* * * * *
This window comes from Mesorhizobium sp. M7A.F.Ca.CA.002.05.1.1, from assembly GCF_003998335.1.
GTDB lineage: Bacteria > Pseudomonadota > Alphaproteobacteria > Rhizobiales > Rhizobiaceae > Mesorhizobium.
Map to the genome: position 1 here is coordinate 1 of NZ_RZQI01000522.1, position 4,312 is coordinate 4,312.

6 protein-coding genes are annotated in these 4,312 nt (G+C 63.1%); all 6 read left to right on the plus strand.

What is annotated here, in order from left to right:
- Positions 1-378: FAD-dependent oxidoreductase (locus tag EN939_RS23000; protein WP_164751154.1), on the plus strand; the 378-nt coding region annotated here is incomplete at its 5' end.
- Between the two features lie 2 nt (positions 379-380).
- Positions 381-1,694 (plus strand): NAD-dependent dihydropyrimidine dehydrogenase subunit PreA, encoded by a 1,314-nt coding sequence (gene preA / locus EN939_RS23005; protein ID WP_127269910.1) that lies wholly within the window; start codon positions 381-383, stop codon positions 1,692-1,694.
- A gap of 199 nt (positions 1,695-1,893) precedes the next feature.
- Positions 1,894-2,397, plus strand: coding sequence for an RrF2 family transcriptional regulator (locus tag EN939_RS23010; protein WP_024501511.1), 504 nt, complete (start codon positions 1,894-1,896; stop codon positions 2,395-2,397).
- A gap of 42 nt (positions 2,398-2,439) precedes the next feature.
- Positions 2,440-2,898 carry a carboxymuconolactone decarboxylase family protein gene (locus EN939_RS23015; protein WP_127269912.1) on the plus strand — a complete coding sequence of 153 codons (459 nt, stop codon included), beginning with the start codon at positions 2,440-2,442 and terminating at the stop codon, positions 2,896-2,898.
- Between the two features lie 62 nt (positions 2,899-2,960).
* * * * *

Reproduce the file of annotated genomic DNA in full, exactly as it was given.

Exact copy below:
This window comes from Mesorhizobium sp. M7A.F.Ca.CA.002.05.1.1, from assembly GCF_003998335.1.
GTDB lineage: Bacteria > Pseudomonadota > Alphaproteobacteria > Rhizobiales > Rhizobiaceae > Mesorhizobium.
Map to the genome: position 1 here is coordinate 1 of NZ_RZQI01000522.1, position 4,312 is coordinate 4,312.

6 protein-coding genes are annotated in these 4,312 nt (G+C 63.1%); all 6 read left to right on the plus strand.

What is annotated here, in order from left to right:
- Positions 1-378: FAD-dependent oxidoreductase (locus tag EN939_RS23000; protein WP_164751154.1), on the plus strand; the 378-nt coding region annotated here is incomplete at its 5' end.
- Between the two features lie 2 nt (positions 379-380).
- Positions 381-1,694 (plus strand): NAD-dependent dihydropyrimidine dehydrogenase subunit PreA, encoded by a 1,314-nt coding sequence (gene preA / locus EN939_RS23005; protein ID WP_127269910.1) that lies wholly within the window; start codon positions 381-383, stop codon positions 1,692-1,694.
- A gap of 199 nt (positions 1,695-1,893) precedes the next feature.
- Positions 1,894-2,397, plus strand: coding sequence for an RrF2 family transcriptional regulator (locus tag EN939_RS23010; protein WP_024501511.1), 504 nt, complete (start codon positions 1,894-1,896; stop codon positions 2,395-2,397).
- A gap of 42 nt (positions 2,398-2,439) precedes the next feature.
- Positions 2,440-2,898 carry a carboxymuconolactone decarboxylase family protein gene (locus EN939_RS23015; protein WP_127269912.1) on the plus strand — a complete coding sequence of 153 codons (459 nt, stop codon included), beginning with the start codon at positions 2,440-2,442 and terminating at the stop codon, positions 2,896-2,898.
- Between the two features lie 62 nt (positions 2,899-2,960).